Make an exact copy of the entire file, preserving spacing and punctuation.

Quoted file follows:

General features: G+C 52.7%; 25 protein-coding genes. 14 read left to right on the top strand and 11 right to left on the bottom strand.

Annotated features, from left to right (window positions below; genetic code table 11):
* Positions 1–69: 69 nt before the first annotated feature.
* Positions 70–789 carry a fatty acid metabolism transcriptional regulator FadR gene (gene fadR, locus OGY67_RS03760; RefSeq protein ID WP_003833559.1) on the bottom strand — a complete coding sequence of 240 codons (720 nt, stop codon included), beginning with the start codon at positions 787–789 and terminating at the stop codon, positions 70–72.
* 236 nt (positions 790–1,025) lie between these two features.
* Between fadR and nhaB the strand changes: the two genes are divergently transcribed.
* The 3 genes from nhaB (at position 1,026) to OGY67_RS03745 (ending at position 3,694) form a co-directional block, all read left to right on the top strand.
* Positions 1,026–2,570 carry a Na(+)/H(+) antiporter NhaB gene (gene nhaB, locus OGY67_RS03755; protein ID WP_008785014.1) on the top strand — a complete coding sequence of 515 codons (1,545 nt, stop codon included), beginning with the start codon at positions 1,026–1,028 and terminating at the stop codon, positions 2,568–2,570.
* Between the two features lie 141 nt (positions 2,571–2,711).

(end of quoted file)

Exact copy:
General features: G+C 52.7%; 25 protein-coding genes. 14 read left to right on the top strand and 11 right to left on the bottom strand.

Annotated features, from left to right (window positions below; genetic code table 11):
* Positions 1–69: 69 nt before the first annotated feature.
* Positions 70–789 carry a fatty acid metabolism transcriptional regulator FadR gene (gene fadR, locus OGY67_RS03760; RefSeq protein ID WP_003833559.1) on the bottom strand — a complete coding sequence of 240 codons (720 nt, stop codon included), beginning with the start codon at positions 787–789 and terminating at the stop codon, positions 70–72.
* 236 nt (positions 790–1,025) lie between these two features.
* Between fadR and nhaB the strand changes: the two genes are divergently transcribed.
* The 3 genes from nhaB (at position 1,026) to OGY67_RS03745 (ending at position 3,694) form a co-directional block, all read left to right on the top strand.
* Positions 1,026–2,570 carry a Na(+)/H(+) antiporter NhaB gene (gene nhaB, locus OGY67_RS03755; protein ID WP_008785014.1) on the top strand — a complete coding sequence of 515 codons (1,545 nt, stop codon included), beginning with the start codon at positions 1,026–1,028 and terminating at the stop codon, positions 2,568–2,570.
* Between the two features lie 141 nt (positions 2,571–2,711).